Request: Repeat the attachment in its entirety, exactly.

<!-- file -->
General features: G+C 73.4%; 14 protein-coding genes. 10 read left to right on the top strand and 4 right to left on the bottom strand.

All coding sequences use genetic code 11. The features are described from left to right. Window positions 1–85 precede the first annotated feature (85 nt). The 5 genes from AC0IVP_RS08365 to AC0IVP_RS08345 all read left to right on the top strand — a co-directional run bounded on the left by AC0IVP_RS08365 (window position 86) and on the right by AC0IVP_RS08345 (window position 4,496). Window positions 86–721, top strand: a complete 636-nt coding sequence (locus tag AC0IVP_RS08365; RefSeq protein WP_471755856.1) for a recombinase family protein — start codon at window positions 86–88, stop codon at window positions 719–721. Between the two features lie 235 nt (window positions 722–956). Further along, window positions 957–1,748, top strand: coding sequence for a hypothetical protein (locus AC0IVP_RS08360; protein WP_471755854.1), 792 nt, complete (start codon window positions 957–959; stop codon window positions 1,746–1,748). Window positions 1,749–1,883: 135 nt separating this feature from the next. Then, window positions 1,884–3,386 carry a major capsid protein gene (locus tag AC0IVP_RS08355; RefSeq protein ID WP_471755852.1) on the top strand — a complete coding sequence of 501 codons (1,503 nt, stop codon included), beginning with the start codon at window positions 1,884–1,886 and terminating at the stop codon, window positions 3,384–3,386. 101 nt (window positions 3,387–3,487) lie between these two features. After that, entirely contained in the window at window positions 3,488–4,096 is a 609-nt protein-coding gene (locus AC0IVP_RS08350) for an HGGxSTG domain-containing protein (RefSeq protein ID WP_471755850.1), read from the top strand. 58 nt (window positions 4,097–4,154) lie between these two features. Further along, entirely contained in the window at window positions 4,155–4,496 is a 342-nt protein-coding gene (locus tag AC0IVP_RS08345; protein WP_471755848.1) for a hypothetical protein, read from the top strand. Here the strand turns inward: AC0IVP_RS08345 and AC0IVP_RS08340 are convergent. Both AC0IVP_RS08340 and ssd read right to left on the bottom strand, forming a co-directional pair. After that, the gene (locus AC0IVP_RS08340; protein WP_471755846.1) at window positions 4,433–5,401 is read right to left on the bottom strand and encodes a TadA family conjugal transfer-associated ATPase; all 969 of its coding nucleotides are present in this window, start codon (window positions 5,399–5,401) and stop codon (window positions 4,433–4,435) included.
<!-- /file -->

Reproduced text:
General features: G+C 73.4%; 14 protein-coding genes. 10 read left to right on the top strand and 4 right to left on the bottom strand.

All coding sequences use genetic code 11. The features are described from left to right. Window positions 1–85 precede the first annotated feature (85 nt). The 5 genes from AC0IVP_RS08365 to AC0IVP_RS08345 all read left to right on the top strand — a co-directional run bounded on the left by AC0IVP_RS08365 (window position 86) and on the right by AC0IVP_RS08345 (window position 4,496). Window positions 86–721, top strand: a complete 636-nt coding sequence (locus tag AC0IVP_RS08365; RefSeq protein WP_471755856.1) for a recombinase family protein — start codon at window positions 86–88, stop codon at window positions 719–721. Between the two features lie 235 nt (window positions 722–956). Further along, window positions 957–1,748, top strand: coding sequence for a hypothetical protein (locus AC0IVP_RS08360; protein WP_471755854.1), 792 nt, complete (start codon window positions 957–959; stop codon window positions 1,746–1,748). Window positions 1,749–1,883: 135 nt separating this feature from the next. Then, window positions 1,884–3,386 carry a major capsid protein gene (locus tag AC0IVP_RS08355; RefSeq protein ID WP_471755852.1) on the top strand — a complete coding sequence of 501 codons (1,503 nt, stop codon included), beginning with the start codon at window positions 1,884–1,886 and terminating at the stop codon, window positions 3,384–3,386. 101 nt (window positions 3,387–3,487) lie between these two features. After that, entirely contained in the window at window positions 3,488–4,096 is a 609-nt protein-coding gene (locus AC0IVP_RS08350) for an HGGxSTG domain-containing protein (RefSeq protein ID WP_471755850.1), read from the top strand. 58 nt (window positions 4,097–4,154) lie between these two features. Further along, entirely contained in the window at window positions 4,155–4,496 is a 342-nt protein-coding gene (locus tag AC0IVP_RS08345; protein WP_471755848.1) for a hypothetical protein, read from the top strand. Here the strand turns inward: AC0IVP_RS08345 and AC0IVP_RS08340 are convergent. Both AC0IVP_RS08340 and ssd read right to left on the bottom strand, forming a co-directional pair. After that, the gene (locus AC0IVP_RS08340; protein WP_471755846.1) at window positions 4,433–5,401 is read right to left on the bottom strand and encodes a TadA family conjugal transfer-associated ATPase; all 969 of its coding nucleotides are present in this window, start codon (window positions 5,399–5,401) and stop codon (window positions 4,433–4,435) included.